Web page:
count = LC.headingRow(workbook,data,summary,row)
    keys = list(row.keys())
    for i,j in enumerate(keys):
       #  'i' is is the position
       # 'j' is the value
       heading = j 
       # optional logic to change heading 
       # write data in row 0, column i
       data.write_string(0,i,heading) # first row an column of the data
    # add my own columns header
    data.write_string(0,count+1,"Daily total")      

Convert a string to a data time

d = row['Reading Date'] # 01/10/2022
dd,mm,yy  = d.split('/')
dt = datetime.fromisoformat(yy+'-'+mm+'-'+dd)
weekday = dt.weekday()	
# make a nice printable value
dow =days[weekday] + ' ' + dd + ' ' + mm + ' ' + yy
row['Reading Date'] = datetime.strptime(d,'%d/%m/%Y')

Write each row

This takes the data items in the CSV file and writes them a cell at a time to the spread sheet row.

I have some cells which are numbers, some which are strings, and one which is a date time. I have omitted the code to convert a string to a date time value

ddmmyy  = workbook.add_format({'num_format': 'dd/mm/yy'})
for row in reader:
    keys = row.keys()
    items = list(row.items())  
    for i,j  in enumerate(items):  # ith and (key,value)
       j =j[1] # get the value
       # depending on data type - used appropriate write method
       if isinstance(j,datetime):
          data.write_datetime(r,i, j,ddmmyy)
       if j[0].isdigit():  
           dec = Decimal(j)
           sum = sum + dec 
          data.write(r,i ,j)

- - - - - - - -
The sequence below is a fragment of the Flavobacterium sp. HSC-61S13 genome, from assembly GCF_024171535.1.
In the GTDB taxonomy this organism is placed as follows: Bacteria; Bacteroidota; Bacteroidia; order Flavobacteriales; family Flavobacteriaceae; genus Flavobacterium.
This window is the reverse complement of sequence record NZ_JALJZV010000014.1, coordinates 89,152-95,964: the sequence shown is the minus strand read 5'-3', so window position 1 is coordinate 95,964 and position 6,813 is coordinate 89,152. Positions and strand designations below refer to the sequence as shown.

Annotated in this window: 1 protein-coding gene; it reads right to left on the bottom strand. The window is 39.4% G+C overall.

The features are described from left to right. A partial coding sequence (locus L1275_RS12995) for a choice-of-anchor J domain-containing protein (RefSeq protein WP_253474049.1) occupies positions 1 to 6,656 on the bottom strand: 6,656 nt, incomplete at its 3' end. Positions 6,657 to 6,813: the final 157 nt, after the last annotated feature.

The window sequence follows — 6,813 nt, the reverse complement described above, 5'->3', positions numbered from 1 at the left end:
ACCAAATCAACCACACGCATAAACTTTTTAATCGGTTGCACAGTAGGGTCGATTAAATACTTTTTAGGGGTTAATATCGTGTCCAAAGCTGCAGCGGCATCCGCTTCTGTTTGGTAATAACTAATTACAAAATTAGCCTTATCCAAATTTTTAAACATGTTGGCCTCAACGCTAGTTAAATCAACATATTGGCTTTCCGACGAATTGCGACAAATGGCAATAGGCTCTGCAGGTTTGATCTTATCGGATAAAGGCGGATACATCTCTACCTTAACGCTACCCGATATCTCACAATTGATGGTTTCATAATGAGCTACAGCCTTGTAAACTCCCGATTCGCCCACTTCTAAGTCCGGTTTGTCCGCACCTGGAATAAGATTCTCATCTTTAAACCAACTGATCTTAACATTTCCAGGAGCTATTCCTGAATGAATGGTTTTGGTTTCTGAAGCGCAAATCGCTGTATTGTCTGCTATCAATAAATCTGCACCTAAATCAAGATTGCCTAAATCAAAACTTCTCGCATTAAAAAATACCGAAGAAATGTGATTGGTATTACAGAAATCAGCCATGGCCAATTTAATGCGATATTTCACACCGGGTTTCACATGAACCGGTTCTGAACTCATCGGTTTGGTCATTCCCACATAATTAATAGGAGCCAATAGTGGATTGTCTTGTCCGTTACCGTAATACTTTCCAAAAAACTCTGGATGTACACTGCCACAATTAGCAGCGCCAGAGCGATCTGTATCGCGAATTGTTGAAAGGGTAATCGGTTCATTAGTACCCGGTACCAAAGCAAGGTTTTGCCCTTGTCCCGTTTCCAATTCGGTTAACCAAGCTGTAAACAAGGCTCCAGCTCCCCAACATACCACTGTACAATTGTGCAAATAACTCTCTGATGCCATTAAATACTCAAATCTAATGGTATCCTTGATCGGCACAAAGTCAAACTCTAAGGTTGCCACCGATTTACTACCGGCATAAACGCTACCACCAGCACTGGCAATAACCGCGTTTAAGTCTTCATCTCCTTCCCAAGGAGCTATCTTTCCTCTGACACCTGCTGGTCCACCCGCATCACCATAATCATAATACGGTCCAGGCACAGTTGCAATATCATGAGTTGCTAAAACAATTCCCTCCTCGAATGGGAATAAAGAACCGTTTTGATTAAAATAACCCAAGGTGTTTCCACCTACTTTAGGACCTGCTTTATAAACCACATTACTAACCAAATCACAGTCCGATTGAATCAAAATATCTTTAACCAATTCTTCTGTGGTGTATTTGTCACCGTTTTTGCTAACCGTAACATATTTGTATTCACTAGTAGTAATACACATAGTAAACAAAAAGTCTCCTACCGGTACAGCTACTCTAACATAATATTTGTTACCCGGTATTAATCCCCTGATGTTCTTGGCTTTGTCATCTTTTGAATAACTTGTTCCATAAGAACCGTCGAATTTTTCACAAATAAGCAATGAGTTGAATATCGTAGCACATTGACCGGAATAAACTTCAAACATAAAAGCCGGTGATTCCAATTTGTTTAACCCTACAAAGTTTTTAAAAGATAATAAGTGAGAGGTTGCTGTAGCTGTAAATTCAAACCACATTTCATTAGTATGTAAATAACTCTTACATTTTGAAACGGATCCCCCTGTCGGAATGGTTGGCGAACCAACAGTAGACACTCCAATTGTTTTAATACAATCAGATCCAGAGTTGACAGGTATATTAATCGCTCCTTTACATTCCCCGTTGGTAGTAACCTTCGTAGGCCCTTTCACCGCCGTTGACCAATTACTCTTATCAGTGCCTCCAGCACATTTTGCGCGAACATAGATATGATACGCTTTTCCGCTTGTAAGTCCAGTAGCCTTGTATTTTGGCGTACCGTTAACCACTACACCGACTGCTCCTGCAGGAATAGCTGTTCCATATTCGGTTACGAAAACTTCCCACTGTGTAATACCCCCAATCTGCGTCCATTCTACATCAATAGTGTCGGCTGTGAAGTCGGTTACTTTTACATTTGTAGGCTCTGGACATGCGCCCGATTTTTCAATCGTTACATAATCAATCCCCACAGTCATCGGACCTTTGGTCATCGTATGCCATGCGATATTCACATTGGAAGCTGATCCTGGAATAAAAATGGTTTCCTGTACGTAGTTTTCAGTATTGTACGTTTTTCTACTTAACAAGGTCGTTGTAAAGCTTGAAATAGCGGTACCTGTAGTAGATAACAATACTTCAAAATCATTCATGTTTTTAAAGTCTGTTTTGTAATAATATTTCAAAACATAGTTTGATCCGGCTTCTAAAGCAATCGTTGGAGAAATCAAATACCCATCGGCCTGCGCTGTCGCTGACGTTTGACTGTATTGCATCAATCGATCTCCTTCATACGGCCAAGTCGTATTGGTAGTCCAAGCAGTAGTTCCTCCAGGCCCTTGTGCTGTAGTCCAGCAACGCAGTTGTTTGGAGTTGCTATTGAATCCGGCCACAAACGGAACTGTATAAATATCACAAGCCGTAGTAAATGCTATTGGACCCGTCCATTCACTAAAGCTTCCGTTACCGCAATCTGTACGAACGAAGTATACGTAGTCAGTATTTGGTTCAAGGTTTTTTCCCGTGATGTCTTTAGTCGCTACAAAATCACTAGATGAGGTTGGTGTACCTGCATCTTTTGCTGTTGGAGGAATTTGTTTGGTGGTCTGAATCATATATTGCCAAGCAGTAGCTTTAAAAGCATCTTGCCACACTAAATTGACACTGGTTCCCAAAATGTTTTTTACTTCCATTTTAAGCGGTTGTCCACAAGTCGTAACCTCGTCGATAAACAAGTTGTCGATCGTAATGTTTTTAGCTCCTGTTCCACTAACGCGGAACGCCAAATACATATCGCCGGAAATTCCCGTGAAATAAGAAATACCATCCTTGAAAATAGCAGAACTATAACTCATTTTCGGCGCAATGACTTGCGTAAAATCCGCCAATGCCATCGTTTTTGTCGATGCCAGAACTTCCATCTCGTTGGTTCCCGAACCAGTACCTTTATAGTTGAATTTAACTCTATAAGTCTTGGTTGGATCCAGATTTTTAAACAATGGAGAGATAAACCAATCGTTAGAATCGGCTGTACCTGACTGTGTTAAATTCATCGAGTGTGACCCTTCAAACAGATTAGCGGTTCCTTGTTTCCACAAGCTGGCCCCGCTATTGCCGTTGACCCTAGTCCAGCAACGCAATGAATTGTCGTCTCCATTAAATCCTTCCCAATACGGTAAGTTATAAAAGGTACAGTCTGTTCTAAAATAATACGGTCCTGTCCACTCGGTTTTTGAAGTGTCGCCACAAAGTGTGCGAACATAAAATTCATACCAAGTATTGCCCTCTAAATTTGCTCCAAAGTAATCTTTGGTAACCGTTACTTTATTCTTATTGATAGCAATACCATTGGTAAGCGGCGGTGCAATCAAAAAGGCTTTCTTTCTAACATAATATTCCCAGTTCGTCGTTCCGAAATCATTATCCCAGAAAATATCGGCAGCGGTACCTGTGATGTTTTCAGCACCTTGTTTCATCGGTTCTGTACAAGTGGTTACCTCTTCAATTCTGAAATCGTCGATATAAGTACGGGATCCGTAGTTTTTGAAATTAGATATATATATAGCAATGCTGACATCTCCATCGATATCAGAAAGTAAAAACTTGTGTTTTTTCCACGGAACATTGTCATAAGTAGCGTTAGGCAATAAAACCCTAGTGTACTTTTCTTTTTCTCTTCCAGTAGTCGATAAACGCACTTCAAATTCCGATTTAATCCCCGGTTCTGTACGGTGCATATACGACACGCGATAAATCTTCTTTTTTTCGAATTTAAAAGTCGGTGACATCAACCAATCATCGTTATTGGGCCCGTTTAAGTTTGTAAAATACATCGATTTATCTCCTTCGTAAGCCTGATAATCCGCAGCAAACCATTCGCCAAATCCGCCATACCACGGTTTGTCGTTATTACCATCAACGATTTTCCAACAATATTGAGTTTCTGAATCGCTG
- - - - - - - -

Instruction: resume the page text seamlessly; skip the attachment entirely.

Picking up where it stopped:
Create a sheet for each week

 if (r == 1 or dt.weekday() == 6): # First record or Sunday
 # create a new work sheet, and chart 
    temp = workbook.add_worksheet(dd + '-' +mm)
    chart1 = workbook.add_chart({'type': 'scatter'})
    chart1 = default_chart('Usage for week starting '+ ...)
    # put chart onto the sheet
    temp.insert_chart('A1', chart1)   

Add data range to each chart

This says create a chart with

  • data name from the date value in column 3 of the row – r is row number
  • use the column header from data sheet row 0, column 5; to row 0 column count -1
  • use the vales from from r, column 5 to row r ,column count -1
  • pick the colour depending on the day colours[] is an array of colours [“red”,”blue”..]
  • picks a marker type based on week day from an array [“square”,”diamond”…]
# r is the row number in the data 
         'name':       ['Data',r,3],
         #  field name is row 0 cols 5 to ... 
         'categories': ['Data',0,5,0,count-1],
          # data is in row r - same range 5 to  ,,,
         'values':     ['Data',r,5,r,count-1],
          # pick the colour and line width 
         'line':       {'color': colours[weekday],"width" :1 },
         # and the marker
         'marker':     {'type': markers[weekday]}

Write a cell formula

You can write a formula instead of a value. You have to modify the formula for each row and column.

In a spread sheet you can create a formula, then use cut and paste to copy it to many cells. This will change the variables. If you have for cell A1, =SUM(A2:A10) then copy this to cell B2, the formula will be =SUM(B3:B11).

With xlsxWriter you have to explicitly code the formula

worksheet.write_formula('A1', '{=SUM(A2:A10)}')
worksheet.write_formula('B2', '{=SUM(B3:B11)}')

Save, clean up and end

I had the potential to hide columns – but then they did not display.

I made the column widths fit the data.

# hide boring stuff
# data.set_column('A:C',None,None,{'hidden': 1}) 
# Make columns narrow 
data.set_column('D:D', 5)  # Just Column d    
data.set_column('F:BA', 5)  # Columns F-BA 30.